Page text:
The Sketchbook Skool Bootcamp homework assignment this week coincides well with January 14. The subject is about money as an object, a still life to draw--crumpled, wadded, folded, flattened. So I wadded a 20-dinar bill into as small a ball as I could and sketched it in ballpoint pen in my daily journal. 15 minutes. 40 minutes to add color with pencils.
This wad represents well the mess that Tunisia has been going through for the last four years, with severe economic and financial problems developing due to government mismanagement and increasing corruption.
With the new, democratically-elected parliament and president, things may be straightening themselves out slowly. We await the announcement of the new government in the hopes that electoral promises will be respected to some degree.
And so, I flattened out the 20-dinar bill, which shows Kheireddine Et-Tounsi (1822-1889) on a magnificent horse. He was a Prime Minister before the French decided to colonise Tunisia. He later went to Istanbul and became a Prime Minister for the Ottoman Empire. He is indeed a historical symbol that Tunisians may remember with pride. Not some dictator.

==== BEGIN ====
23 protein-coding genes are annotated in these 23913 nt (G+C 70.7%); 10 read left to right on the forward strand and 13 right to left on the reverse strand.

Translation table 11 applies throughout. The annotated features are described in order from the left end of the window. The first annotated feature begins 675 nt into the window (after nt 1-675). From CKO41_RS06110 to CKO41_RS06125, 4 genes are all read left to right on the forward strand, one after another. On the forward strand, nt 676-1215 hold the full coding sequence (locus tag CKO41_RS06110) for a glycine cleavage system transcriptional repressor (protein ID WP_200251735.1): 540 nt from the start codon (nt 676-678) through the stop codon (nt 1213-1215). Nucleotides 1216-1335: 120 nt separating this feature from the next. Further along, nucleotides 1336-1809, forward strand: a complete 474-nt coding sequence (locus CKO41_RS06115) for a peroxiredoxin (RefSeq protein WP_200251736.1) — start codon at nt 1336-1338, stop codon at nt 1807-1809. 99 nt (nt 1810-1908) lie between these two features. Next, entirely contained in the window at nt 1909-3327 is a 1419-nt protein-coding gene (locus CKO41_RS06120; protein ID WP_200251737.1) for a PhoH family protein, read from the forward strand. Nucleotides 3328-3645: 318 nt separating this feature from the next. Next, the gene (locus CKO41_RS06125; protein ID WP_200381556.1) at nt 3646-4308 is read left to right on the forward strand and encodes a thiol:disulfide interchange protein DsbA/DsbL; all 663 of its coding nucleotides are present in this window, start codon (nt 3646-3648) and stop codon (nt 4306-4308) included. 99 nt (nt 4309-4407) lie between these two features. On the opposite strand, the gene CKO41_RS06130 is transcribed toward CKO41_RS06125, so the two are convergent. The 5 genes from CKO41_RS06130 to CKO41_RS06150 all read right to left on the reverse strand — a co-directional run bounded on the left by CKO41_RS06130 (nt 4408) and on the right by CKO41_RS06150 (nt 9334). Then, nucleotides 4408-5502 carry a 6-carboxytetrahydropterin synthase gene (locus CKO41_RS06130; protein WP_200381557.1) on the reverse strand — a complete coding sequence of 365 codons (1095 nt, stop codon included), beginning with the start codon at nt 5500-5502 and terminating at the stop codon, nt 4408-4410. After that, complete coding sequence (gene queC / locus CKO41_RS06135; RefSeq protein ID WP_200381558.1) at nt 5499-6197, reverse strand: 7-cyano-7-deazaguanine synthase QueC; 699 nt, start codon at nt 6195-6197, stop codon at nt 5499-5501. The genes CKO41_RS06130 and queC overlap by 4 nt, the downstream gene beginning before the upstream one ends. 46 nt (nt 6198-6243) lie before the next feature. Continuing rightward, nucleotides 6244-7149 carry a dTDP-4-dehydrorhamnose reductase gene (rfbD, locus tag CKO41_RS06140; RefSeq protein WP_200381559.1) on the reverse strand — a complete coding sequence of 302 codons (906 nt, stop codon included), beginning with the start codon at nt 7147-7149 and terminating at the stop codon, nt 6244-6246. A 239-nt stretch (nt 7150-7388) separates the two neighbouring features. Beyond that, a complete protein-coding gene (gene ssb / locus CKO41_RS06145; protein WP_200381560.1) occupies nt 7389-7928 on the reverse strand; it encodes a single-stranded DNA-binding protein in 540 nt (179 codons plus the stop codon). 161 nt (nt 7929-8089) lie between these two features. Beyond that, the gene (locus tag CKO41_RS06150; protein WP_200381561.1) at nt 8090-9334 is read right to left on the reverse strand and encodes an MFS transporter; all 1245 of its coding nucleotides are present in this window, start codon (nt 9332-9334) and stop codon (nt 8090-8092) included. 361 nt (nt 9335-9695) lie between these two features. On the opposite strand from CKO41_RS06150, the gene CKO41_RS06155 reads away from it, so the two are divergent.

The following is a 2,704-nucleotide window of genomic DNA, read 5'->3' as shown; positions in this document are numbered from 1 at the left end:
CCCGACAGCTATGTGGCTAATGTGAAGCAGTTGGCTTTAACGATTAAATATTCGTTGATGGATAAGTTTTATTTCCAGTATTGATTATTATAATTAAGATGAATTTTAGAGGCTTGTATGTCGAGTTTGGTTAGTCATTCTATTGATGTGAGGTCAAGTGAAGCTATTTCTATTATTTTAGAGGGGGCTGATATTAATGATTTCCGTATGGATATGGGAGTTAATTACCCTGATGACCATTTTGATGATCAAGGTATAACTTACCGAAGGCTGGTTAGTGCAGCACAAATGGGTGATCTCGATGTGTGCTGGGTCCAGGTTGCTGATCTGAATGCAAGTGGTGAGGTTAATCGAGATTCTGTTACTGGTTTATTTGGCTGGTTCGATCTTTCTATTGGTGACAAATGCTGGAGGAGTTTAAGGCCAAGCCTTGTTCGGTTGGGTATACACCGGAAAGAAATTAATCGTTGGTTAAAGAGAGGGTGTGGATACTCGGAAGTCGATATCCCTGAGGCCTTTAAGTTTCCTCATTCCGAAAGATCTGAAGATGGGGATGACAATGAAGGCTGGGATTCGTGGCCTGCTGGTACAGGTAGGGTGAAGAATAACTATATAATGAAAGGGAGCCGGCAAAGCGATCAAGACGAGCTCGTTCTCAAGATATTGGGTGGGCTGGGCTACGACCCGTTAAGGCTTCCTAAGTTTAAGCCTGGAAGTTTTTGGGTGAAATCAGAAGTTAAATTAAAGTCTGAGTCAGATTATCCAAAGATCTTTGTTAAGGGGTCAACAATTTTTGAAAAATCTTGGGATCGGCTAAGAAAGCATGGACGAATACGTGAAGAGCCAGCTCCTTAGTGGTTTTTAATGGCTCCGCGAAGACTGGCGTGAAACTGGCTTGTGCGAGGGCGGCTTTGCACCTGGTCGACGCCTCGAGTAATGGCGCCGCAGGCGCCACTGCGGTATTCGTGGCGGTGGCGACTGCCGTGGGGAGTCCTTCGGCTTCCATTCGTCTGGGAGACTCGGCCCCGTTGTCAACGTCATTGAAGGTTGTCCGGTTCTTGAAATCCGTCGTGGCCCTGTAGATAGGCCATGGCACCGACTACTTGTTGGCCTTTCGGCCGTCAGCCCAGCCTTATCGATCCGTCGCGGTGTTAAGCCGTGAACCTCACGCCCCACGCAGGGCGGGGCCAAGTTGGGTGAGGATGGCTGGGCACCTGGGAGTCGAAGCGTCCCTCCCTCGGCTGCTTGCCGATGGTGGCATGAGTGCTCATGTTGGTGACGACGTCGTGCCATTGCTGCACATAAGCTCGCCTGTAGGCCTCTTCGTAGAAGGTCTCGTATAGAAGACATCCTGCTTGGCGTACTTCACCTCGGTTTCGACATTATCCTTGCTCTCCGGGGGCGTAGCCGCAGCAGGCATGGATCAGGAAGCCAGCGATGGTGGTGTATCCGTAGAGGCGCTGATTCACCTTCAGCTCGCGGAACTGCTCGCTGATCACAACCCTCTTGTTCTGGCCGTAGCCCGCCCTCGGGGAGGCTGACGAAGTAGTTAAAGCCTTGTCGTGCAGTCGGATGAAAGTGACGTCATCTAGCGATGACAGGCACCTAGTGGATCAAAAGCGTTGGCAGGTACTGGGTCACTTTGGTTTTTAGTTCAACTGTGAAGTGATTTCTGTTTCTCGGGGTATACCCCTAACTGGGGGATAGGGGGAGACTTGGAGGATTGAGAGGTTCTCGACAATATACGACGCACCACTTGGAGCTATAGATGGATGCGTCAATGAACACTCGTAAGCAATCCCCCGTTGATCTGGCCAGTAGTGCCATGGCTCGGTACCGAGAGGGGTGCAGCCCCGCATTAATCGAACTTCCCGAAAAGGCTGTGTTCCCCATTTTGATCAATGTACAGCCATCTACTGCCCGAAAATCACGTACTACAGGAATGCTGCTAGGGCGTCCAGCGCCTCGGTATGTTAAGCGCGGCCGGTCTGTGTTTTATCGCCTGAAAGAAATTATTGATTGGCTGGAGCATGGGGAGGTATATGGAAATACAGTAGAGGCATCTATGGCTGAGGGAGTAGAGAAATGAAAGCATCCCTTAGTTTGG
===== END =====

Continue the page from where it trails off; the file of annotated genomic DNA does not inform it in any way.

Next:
I drew the bill. However, who could resist such a beautiful Arabian horse? I had to have Kheireddine's horse in my sketchbook. The star and crescent on the horse's harness makes this a patriotic symbol as well. Tunisia had it's own flag long before the French invaded.
Another symbol for pride on a day of which we can be proud.